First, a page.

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Tuesday, 28 February 2012
Page: 1087


Senator RYAN (Victoria) (18:56): I rise to support the motion moved by Senator Cash with respect to the Commonwealth Grants Commission Report on GST revenue sharing relativities: 2012 update. I can say, as a former student in this area, that horizontal fiscal equalisation is without a doubt one of the most complex areas of public policy in Australia. Indeed, it has been observed that Australia's fiscal equalisation arrangements are some of the most complex of any such federation.

The history of horizontal fiscal equalisation is a similarly complex one. It is as old as the Federation itself but took on a substantial role with the formation of the CGC in 1933. As well as ensuring an equitable level of access to government services around the nation and reflecting the different costs of providing these, one of the historic justifications was to compensate those states without a large manufacturing base for the cost of the protection regime that was in place in Australia for many decades. It is this last fact that has profoundly changed over the last 30 years. Farmers, for example, no longer have to bear the cost of extensive tariffs, quotas and other modes of protection that were directed at supporting the south-eastern states.

While I understand the anxiety caused by the recent trend and the quite radical fall in GST payments to the state of Western Australia, I point out that Victorians can welcome them to the club of net funders. In fact, my home state of Victoria has consistently been the most significant contributor to the fiscal equalisation program. Over the past few years this has continued to be significant. While Victoria will see its share rise to 22.5 per cent next financial year, it is still worse off than it was before the cut of 0.9 per cent in the current year.

Victoria has historically been a donor state through the fiscal equalisation program. Its share of GST has consistently been in the low 90s, although early last decade its share fell to below 85c in the dollar. This is despite the fact that its population was growing at record rates and in absolute terms at one of the highest rates in the country. The real issue at hand with this program is the incentives provided to the states. I note that one of the reasons listed in the current report for Victoria's lower expense base, compared with the other states, is that a smaller proportion of its students attend government schools. I see it as perverse that providing choice in education to one's constituents results in financial penalty for a state government. Importantly, questions have been raised by experts such as Neil Warren about the incentive to address disadvantage for governments that are net recipients. When these funds are untied and continued extra funding is dependent on disadvantaged economic conditions, is the incentive strong enough to address these? In the end, this would reduce extra payments.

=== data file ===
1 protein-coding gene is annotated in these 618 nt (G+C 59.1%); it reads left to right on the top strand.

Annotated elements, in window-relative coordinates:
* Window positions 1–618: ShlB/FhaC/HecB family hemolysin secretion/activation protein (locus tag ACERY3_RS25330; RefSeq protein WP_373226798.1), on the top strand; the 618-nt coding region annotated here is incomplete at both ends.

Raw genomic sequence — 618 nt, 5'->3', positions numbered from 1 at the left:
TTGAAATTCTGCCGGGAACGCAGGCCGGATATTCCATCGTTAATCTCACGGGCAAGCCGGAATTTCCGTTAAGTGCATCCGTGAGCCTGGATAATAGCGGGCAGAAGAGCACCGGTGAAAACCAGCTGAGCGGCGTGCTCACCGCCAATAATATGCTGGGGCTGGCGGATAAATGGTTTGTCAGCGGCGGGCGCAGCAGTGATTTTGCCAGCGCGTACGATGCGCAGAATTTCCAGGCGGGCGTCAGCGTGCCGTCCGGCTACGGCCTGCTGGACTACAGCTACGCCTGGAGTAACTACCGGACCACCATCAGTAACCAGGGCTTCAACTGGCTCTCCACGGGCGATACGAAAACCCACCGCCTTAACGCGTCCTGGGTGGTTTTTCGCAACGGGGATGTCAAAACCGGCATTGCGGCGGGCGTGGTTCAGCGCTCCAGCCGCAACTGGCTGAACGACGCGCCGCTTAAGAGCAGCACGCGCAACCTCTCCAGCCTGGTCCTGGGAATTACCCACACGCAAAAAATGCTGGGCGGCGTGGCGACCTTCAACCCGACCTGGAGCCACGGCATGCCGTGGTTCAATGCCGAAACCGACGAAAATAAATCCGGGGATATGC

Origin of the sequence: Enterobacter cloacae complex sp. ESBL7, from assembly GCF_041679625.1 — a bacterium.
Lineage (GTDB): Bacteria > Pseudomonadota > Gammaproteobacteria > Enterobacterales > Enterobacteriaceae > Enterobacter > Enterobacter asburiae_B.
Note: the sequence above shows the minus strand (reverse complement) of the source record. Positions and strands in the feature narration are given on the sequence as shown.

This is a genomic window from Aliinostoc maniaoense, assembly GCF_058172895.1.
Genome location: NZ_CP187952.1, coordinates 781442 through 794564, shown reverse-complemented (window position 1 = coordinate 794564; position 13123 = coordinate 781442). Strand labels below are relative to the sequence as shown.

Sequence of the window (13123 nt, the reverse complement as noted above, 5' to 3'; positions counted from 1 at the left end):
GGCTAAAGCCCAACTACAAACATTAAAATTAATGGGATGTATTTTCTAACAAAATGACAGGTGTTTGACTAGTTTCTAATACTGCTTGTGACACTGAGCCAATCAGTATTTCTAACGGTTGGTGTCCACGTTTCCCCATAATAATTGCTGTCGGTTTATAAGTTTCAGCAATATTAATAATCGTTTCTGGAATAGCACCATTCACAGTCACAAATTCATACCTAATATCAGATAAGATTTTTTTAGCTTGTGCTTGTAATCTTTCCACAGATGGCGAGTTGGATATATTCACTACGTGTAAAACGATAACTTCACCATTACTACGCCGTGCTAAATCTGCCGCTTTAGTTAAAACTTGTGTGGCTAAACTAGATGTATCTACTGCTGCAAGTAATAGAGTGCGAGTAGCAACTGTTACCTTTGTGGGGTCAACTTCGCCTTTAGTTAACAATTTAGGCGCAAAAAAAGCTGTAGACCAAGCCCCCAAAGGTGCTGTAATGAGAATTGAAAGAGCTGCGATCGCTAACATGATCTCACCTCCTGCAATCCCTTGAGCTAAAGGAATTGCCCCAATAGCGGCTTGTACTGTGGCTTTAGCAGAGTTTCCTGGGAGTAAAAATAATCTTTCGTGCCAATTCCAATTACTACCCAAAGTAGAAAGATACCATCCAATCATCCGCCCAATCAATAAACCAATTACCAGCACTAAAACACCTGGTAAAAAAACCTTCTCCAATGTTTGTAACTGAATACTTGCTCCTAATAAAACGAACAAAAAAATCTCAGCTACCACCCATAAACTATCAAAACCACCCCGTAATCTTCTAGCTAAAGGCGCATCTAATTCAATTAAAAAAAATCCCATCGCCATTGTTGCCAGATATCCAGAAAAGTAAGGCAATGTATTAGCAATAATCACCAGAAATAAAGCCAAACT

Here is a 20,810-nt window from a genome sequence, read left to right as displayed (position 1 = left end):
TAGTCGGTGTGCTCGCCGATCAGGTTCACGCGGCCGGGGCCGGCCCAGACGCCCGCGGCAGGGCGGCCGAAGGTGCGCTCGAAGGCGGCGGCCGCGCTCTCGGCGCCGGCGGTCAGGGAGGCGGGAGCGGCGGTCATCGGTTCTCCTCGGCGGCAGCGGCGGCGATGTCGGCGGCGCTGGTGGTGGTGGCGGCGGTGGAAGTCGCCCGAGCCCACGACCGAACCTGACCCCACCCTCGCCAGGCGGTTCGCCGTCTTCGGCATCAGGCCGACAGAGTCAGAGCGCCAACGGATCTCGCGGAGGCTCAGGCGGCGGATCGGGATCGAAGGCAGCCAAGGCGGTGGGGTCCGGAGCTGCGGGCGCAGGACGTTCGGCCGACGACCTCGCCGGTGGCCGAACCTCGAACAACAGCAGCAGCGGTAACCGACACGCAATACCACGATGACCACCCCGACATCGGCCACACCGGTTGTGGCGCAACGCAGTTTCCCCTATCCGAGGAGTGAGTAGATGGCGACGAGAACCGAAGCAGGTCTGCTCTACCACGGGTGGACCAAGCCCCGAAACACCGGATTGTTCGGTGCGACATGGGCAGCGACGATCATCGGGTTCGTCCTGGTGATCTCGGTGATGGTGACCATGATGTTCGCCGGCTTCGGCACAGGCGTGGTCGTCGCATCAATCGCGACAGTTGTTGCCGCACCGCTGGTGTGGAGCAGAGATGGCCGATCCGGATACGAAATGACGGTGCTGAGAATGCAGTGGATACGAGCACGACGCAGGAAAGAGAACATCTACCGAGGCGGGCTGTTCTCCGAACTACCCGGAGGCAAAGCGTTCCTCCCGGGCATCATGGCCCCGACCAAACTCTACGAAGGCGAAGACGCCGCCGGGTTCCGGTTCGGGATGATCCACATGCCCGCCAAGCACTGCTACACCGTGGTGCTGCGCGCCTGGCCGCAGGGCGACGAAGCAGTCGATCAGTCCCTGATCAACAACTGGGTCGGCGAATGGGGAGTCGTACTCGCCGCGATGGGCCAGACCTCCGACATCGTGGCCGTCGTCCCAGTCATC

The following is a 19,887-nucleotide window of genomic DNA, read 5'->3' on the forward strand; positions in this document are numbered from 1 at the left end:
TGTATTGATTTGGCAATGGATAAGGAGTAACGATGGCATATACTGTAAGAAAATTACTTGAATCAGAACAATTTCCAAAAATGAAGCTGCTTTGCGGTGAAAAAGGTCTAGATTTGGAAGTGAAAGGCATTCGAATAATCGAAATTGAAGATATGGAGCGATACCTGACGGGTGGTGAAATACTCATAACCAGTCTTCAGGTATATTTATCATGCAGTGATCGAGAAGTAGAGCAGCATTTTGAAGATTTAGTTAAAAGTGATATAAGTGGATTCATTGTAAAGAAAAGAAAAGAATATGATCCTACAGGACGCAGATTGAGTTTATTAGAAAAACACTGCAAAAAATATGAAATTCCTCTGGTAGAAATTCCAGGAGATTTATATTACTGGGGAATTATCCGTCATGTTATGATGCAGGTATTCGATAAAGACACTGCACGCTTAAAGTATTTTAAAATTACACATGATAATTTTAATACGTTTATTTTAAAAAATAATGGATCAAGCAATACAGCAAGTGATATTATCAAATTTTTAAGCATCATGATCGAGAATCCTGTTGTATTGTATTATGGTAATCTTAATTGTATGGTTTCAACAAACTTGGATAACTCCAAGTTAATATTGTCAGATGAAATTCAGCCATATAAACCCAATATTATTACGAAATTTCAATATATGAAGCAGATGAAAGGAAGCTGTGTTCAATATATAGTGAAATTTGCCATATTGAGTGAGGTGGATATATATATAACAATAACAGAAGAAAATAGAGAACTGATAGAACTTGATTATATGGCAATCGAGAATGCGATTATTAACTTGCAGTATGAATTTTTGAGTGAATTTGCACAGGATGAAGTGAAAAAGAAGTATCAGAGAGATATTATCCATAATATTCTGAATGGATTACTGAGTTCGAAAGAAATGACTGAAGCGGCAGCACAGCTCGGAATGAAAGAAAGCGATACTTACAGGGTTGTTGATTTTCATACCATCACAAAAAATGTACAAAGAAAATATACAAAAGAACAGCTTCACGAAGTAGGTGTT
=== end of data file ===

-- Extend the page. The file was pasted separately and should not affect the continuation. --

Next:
No one is arguing against some equalisation of GST revenues in order to ensure all Australians have access to a specified level of services, but the lack of predictability of these relativities and the degree to which they reward underperformance is of increasing concern. My home state last year effectively received a $2.5 billion cut in forecast revenues, owing to the recalculation of relativities. In a constitutional regime that effectively prohibits many efficient state own-source taxes, this lack of predictability is a serious problem for budget formulation. Last year the Labor Treasurer of Queensland complained, despite being a substantial net recipient in budgetary terms. He has to hold a record for squandering an inherited legacy of being debt free at the same time as undergoing a major resource boom, yet having the gall to complain.

This issue of resources is becoming increasingly critical. The introduction of the MRRT represents a real and significant threat to the remaining financial independence of the states. Apart from the outrageous threats from this government to seek to punish states that exercise their legal right and, indeed, their duty to collect royalties from mining resources, the MRRT threatens to weaken the financial position of all states. At the moment, royalty revenue of the states is considered when calculating funding relativities. Indeed, that is at the core of the Western Australian complaint. The reality is that all states eventually directly benefit from an increase in Western Australian royalties. This is done by reducing funding relativities to the resource states. In short, a royalty increase in one of the resource states is effectively redistributed to the non-mining states through these relativities.

The Commonwealth is seeking, through the MRRT, to remove this growth tax and this funding pool from all states. In typical Labor fashion it seeks to shrink the pie. All Victorians will be worse off if the resource states are no longer able to increase royalties, as these funds will no longer become available to all state budgets through the GST redistribution process—they will then become Commonwealth revenues. This is the real agenda of the MRRT: to remove the royalty revenues from the realm of the states, where their use is determined by state priorities, governments and even elections, and to increase the funds available solely for the Commonwealth to use as it sees fit.